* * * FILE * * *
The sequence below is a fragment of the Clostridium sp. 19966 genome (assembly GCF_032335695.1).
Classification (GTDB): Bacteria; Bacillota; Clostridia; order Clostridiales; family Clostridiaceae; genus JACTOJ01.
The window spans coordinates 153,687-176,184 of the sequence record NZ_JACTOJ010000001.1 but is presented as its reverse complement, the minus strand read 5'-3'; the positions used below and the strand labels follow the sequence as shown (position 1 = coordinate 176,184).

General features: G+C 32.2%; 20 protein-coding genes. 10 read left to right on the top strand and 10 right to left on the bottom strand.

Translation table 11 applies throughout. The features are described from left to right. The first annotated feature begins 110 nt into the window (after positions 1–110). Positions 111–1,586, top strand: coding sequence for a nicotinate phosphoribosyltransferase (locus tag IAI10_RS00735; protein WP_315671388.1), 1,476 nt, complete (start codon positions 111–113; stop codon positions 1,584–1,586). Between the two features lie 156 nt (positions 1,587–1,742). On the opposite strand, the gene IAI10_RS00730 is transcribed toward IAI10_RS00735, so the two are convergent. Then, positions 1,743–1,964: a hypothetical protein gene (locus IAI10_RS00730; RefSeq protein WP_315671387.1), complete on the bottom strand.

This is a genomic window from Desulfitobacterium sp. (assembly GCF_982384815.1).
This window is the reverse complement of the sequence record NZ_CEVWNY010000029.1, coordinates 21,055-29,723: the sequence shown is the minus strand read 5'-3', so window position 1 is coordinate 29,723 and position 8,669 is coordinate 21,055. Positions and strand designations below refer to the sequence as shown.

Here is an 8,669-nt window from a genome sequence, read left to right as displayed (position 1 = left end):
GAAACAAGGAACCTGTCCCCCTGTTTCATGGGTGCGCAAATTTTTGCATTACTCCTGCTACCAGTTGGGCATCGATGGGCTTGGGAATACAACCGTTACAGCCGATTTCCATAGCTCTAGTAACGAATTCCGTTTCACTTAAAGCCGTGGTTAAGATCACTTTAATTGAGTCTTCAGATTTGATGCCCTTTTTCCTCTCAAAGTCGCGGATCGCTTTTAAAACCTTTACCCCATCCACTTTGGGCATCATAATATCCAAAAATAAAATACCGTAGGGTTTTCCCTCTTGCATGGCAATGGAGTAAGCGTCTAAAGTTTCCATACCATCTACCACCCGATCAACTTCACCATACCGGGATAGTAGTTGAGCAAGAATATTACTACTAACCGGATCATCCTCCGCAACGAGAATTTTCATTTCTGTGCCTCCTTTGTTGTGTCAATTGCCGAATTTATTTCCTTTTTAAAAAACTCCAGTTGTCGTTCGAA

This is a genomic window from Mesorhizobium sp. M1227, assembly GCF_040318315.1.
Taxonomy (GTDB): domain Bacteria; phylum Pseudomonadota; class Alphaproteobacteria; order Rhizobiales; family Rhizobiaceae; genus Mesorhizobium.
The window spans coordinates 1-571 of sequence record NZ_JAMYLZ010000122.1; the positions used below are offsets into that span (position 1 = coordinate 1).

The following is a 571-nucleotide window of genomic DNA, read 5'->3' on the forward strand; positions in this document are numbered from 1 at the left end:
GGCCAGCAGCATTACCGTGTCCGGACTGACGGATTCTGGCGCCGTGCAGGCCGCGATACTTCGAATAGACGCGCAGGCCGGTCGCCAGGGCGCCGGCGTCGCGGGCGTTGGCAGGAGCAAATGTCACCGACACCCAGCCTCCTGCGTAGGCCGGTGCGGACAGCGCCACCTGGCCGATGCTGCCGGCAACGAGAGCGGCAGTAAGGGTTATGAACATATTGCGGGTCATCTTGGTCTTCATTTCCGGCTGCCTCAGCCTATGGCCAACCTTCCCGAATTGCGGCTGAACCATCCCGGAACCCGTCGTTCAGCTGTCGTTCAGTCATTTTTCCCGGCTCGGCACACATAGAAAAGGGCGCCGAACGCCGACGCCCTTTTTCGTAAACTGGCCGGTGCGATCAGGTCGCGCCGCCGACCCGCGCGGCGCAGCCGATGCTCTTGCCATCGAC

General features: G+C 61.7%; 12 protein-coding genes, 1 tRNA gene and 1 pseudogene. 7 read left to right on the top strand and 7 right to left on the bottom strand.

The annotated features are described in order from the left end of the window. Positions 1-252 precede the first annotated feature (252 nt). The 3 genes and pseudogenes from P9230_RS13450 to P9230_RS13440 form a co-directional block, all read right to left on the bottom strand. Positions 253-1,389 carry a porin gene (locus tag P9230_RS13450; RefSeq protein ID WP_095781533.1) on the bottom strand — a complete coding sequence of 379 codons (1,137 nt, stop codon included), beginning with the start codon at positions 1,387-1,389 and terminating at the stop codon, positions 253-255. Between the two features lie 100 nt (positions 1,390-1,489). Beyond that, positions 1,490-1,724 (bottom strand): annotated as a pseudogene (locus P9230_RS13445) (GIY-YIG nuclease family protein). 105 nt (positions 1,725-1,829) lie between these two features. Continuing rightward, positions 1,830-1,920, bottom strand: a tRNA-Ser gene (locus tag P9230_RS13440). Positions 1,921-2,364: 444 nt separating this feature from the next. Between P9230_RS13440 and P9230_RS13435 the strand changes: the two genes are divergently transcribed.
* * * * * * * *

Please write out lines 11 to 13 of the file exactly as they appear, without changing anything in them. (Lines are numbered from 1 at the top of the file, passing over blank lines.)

Taxonomy (GTDB): domain Bacteria; phylum Pseudomonadota; class Alphaproteobacteria; order Rhizobiales; family Rhizobiaceae; genus Mesorhizobium.
The window spans coordinates 1-571 of sequence record NZ_JAMYLZ010000122.1; the positions used below are offsets into that span (position 1 = coordinate 1).

The following is a 571-nucleotide window of genomic DNA, read 5'->3' on the forward strand; positions in this document are numbered from 1 at the left end: